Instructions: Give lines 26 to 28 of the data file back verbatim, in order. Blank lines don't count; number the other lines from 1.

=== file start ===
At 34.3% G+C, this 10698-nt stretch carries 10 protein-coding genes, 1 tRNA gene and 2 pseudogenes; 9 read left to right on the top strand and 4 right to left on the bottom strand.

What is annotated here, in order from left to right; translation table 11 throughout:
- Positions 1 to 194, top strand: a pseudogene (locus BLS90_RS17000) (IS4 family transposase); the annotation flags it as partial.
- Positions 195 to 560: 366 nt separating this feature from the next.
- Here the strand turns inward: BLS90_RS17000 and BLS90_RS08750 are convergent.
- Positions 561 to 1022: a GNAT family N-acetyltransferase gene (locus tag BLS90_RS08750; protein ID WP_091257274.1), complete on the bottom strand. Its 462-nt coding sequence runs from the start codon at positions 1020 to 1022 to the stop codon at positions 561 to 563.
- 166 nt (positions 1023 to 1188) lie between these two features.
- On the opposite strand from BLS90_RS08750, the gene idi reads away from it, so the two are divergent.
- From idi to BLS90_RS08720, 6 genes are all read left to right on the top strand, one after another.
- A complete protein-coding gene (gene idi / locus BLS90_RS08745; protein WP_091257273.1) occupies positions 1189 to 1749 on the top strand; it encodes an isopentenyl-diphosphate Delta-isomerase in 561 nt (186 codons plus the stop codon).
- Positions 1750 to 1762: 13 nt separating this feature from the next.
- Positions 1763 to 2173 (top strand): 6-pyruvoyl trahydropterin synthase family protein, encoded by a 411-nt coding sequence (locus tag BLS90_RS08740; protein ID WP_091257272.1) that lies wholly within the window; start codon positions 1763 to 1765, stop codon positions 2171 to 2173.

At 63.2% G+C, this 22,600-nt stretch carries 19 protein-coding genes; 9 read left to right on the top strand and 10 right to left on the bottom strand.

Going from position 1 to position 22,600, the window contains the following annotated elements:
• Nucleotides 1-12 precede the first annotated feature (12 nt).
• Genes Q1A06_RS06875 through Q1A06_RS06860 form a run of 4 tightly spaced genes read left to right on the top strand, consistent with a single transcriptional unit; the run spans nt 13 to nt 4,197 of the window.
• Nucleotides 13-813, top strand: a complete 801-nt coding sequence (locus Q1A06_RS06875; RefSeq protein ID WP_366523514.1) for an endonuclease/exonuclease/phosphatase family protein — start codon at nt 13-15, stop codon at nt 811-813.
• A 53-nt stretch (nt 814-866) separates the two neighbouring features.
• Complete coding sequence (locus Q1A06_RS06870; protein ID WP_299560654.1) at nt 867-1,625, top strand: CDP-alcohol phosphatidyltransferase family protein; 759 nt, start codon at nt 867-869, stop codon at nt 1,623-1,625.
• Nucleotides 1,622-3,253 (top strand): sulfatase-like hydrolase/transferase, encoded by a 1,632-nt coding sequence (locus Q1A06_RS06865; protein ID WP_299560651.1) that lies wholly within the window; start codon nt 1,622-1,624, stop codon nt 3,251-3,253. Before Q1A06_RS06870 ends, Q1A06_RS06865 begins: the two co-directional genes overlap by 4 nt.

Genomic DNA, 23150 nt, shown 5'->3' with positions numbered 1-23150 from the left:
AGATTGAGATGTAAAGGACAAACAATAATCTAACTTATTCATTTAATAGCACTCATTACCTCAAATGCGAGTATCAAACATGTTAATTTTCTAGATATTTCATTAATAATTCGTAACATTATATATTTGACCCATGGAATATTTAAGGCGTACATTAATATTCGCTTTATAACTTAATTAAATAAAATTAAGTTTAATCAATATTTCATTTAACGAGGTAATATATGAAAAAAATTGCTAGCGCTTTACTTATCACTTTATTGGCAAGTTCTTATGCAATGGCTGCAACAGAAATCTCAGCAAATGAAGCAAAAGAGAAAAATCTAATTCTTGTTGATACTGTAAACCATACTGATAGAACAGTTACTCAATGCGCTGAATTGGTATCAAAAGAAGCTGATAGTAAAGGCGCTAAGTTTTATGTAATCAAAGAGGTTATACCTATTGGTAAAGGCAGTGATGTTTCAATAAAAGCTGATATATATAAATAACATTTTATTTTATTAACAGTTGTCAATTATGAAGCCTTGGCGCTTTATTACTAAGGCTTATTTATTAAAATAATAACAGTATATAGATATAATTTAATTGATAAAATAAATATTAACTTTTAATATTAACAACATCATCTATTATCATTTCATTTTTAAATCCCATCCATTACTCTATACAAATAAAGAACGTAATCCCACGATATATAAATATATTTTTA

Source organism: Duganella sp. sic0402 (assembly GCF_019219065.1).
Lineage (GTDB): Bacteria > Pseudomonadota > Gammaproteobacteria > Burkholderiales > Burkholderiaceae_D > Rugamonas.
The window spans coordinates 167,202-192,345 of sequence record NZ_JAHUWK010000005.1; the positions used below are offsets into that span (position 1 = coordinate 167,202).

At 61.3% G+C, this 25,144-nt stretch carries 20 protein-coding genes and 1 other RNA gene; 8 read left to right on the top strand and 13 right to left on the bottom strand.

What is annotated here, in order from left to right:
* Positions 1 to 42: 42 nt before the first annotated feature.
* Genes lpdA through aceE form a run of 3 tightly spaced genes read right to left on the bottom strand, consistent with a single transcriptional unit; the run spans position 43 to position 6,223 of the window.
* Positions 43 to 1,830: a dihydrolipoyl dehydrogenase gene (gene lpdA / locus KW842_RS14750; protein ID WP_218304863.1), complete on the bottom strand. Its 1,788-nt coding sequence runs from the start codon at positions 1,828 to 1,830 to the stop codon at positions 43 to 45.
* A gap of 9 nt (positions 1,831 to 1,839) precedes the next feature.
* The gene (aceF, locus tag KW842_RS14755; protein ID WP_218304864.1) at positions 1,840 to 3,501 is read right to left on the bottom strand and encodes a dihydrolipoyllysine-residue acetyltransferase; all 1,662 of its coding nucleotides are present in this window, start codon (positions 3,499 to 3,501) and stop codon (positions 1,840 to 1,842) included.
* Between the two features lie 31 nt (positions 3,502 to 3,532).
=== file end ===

At 61.3% G+C, this 25,144-nt stretch carries 20 protein-coding genes and 1 other RNA gene; 8 read left to right on the top strand and 13 right to left on the bottom strand.

What is annotated here, in order from left to right:
* Positions 1 to 42: 42 nt before the first annotated feature.